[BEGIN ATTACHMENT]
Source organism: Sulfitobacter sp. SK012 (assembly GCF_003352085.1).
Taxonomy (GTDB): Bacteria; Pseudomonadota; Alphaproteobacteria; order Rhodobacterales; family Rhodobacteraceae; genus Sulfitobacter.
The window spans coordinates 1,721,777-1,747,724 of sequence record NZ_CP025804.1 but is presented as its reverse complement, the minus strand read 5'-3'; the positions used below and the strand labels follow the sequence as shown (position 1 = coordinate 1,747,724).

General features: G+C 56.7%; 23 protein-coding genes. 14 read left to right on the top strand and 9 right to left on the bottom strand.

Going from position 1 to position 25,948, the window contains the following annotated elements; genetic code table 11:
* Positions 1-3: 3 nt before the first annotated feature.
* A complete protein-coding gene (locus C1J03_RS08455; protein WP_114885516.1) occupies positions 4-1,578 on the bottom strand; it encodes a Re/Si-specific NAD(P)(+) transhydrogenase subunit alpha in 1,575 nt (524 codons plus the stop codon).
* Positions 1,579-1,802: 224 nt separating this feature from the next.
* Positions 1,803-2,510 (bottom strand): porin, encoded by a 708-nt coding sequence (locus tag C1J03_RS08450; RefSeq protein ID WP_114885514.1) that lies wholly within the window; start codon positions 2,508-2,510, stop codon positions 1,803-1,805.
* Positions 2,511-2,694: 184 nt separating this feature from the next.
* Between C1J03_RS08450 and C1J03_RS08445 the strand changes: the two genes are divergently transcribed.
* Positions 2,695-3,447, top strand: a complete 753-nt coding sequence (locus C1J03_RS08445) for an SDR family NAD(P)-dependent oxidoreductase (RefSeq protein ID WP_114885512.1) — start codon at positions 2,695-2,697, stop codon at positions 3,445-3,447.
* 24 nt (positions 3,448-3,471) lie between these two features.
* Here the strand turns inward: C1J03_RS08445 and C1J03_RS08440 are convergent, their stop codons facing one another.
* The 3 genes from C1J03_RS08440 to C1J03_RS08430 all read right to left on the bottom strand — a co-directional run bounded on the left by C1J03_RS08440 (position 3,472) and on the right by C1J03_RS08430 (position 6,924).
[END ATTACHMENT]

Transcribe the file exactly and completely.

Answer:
Source organism: Sulfitobacter sp. SK012 (assembly GCF_003352085.1).
Taxonomy (GTDB): Bacteria; Pseudomonadota; Alphaproteobacteria; order Rhodobacterales; family Rhodobacteraceae; genus Sulfitobacter.
The window spans coordinates 1,721,777-1,747,724 of sequence record NZ_CP025804.1 but is presented as its reverse complement, the minus strand read 5'-3'; the positions used below and the strand labels follow the sequence as shown (position 1 = coordinate 1,747,724).

General features: G+C 56.7%; 23 protein-coding genes. 14 read left to right on the top strand and 9 right to left on the bottom strand.

Going from position 1 to position 25,948, the window contains the following annotated elements; genetic code table 11:
* Positions 1-3: 3 nt before the first annotated feature.
* A complete protein-coding gene (locus C1J03_RS08455; protein WP_114885516.1) occupies positions 4-1,578 on the bottom strand; it encodes a Re/Si-specific NAD(P)(+) transhydrogenase subunit alpha in 1,575 nt (524 codons plus the stop codon).
* Positions 1,579-1,802: 224 nt separating this feature from the next.
* Positions 1,803-2,510 (bottom strand): porin, encoded by a 708-nt coding sequence (locus tag C1J03_RS08450; RefSeq protein ID WP_114885514.1) that lies wholly within the window; start codon positions 2,508-2,510, stop codon positions 1,803-1,805.
* Positions 2,511-2,694: 184 nt separating this feature from the next.
* Between C1J03_RS08450 and C1J03_RS08445 the strand changes: the two genes are divergently transcribed.
* Positions 2,695-3,447, top strand: a complete 753-nt coding sequence (locus C1J03_RS08445) for an SDR family NAD(P)-dependent oxidoreductase (RefSeq protein ID WP_114885512.1) — start codon at positions 2,695-2,697, stop codon at positions 3,445-3,447.
* 24 nt (positions 3,448-3,471) lie between these two features.
* Here the strand turns inward: C1J03_RS08445 and C1J03_RS08440 are convergent, their stop codons facing one another.
* The 3 genes from C1J03_RS08440 to C1J03_RS08430 all read right to left on the bottom strand — a co-directional run bounded on the left by C1J03_RS08440 (position 3,472) and on the right by C1J03_RS08430 (position 6,924).